We scrambled into our waterproofs and set off in a thunderstorm, missed the motorway sign in the middle of roadworks and ended up in a huge traffic jam. Bailed out to Rosarita on the coast to dry out and wondered if we were now illegal! Set off early next morning to Tijuana through huge traffic jams and found ourselves in the middle of 12 lines of traffic entering the US and no sign of Mexican customs. We had to enter the US, get our visa waivers done in a special office (you can’t do land borders on-line) and then exit the US to get back into Mexico unofficially to go and find the vehicle customs.
The US guys were fortunately both amused and helpful and led us (pushing our bikes) through the back way into Mexico and the Mexicans seemed completely unconcerned by our unorthodox entry. We handed in our vehicle documents, were photographed on our bikes, had our VIN numbers also photographed and were then free to rejoin the 12 lanes of traffic queuing to get into the US. Experts by now, we just wiggled our way through to the front, told them we had already done the paperwork earlier that day and were waved through. I suppose we didn’t look like would-be illegal immigrants. We were nervous though as our friends in a Landrover had been grilled for several hours as to their motives for visiting the US by grim-faced officials and we know that other overland travelers have been refused entry altogether. The interview bit took about 5 minutes for us – but the whole procedure took us about 5 hours (including going back one final time to collect Pat's reading glasses).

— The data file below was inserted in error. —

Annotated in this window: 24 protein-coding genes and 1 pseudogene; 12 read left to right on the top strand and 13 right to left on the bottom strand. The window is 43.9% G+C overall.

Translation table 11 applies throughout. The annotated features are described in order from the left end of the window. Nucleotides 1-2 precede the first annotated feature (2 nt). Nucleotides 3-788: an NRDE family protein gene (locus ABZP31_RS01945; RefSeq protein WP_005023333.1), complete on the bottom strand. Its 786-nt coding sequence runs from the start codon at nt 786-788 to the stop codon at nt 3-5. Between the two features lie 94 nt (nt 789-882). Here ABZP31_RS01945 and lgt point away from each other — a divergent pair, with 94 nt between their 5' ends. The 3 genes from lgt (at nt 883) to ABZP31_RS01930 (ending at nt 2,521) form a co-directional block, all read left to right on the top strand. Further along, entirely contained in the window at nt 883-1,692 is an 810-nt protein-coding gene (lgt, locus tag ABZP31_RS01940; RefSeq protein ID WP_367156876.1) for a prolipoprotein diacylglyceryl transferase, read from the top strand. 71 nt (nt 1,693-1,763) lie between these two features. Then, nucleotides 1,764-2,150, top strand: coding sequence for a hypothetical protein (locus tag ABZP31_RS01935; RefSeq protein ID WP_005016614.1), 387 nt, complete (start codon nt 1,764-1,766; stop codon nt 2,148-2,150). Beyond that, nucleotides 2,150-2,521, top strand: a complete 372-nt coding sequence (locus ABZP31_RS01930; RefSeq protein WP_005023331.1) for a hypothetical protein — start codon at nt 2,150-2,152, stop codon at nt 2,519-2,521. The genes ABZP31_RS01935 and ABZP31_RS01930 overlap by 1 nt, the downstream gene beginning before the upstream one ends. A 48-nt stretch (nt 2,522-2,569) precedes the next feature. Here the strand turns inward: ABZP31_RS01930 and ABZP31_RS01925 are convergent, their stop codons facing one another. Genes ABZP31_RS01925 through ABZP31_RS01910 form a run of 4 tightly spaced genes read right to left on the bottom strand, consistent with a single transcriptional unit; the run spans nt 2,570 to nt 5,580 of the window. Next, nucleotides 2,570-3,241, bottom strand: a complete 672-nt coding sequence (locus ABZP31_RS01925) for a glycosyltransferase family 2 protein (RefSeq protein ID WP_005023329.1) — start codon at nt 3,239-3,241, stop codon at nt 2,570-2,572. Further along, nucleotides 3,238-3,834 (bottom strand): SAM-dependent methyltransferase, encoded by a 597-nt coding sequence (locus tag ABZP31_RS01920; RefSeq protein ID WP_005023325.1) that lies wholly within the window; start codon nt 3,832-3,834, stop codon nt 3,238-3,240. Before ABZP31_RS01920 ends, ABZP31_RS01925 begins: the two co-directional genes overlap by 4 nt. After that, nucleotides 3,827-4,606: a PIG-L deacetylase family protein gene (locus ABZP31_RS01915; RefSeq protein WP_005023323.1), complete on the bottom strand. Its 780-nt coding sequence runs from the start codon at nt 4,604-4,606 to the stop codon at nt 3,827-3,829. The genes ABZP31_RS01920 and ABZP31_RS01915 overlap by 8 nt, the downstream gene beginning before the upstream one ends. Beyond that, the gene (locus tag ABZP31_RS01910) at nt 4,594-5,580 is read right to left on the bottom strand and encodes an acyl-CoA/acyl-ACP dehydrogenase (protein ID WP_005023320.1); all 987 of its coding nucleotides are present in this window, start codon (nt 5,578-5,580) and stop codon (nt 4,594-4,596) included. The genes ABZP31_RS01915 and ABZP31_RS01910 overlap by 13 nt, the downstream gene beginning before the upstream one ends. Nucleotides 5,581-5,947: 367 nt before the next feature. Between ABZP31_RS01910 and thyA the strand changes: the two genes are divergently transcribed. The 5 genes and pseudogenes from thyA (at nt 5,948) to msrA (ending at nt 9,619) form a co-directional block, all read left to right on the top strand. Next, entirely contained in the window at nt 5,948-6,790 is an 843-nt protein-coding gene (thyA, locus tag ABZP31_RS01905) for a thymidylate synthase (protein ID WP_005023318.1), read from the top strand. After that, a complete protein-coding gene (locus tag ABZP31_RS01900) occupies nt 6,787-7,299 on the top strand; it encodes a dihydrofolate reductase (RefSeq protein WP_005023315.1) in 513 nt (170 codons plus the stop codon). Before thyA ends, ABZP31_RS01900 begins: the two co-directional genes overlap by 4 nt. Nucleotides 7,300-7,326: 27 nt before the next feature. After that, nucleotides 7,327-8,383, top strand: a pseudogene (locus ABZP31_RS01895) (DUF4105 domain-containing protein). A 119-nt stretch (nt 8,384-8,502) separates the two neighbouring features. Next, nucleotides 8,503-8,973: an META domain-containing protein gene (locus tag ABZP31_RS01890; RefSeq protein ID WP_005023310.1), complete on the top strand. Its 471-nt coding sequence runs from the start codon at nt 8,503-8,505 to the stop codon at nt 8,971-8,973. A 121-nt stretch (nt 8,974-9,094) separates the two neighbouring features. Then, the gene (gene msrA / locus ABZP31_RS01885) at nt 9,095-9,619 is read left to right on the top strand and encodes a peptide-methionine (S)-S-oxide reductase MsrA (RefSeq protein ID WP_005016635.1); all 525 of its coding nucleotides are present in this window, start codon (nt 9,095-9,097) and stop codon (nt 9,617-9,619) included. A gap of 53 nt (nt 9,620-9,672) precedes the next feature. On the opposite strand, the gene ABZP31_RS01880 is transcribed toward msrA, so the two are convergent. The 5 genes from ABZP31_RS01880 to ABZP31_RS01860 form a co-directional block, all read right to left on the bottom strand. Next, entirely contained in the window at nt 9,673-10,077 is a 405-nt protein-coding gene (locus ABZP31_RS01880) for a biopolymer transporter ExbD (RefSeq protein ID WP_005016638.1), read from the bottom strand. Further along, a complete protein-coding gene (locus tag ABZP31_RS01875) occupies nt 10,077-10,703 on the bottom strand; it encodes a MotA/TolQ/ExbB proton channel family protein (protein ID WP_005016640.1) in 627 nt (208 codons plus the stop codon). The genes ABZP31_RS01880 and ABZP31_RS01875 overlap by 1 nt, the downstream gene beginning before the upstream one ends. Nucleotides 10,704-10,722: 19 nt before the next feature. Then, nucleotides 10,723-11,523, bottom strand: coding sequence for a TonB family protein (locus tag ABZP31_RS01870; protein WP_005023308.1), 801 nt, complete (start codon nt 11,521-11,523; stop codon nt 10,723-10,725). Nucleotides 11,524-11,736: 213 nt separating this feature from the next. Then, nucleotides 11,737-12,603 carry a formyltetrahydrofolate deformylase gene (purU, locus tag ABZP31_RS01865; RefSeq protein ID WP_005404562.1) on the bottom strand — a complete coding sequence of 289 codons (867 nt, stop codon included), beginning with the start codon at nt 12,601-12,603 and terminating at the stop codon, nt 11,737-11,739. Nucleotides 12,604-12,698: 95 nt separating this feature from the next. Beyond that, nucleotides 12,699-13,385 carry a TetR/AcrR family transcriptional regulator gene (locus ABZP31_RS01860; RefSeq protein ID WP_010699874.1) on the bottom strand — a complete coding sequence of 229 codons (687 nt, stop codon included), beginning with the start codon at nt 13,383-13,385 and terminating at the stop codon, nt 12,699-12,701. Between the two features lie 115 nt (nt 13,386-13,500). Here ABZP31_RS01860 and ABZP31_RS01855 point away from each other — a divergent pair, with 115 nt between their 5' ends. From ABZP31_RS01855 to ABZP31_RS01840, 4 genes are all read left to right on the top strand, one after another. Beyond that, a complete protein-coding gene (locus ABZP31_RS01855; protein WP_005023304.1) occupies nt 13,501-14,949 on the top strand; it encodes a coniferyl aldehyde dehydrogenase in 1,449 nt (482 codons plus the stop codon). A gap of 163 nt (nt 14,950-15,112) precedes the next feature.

Mexico is a large country.....Part 1, 25 January to 11 February 2010
What do you think of when you hear the word Mexico? With all the negative publicity about the drug wars and illegal immigrants, chances are it's pretty negative unless you know the country. We were so sorry to leave Guatemala, we were not that excited about Mexico and our first stop to get cash was at a huge Walmart which depressed us enormously. That’s the end of the real Central America proper we thought gloomily
So when we arrived in San Cristobal de las Casas in the Chiapas region, we were very pleasantly surprised. Lovely colonial city, beautiful buildings, fantastic mole poblano (great Mexican dish) and friendly people.
It just got better and better. The Mayan medicine museum is fascinating with a garden full of medicinal herbs and a graphic video of Mayan birthing techniques. The woman kneels with her arms around her husband, who sits in a chair in front of her while the midwife hovers close by administering herbal potions.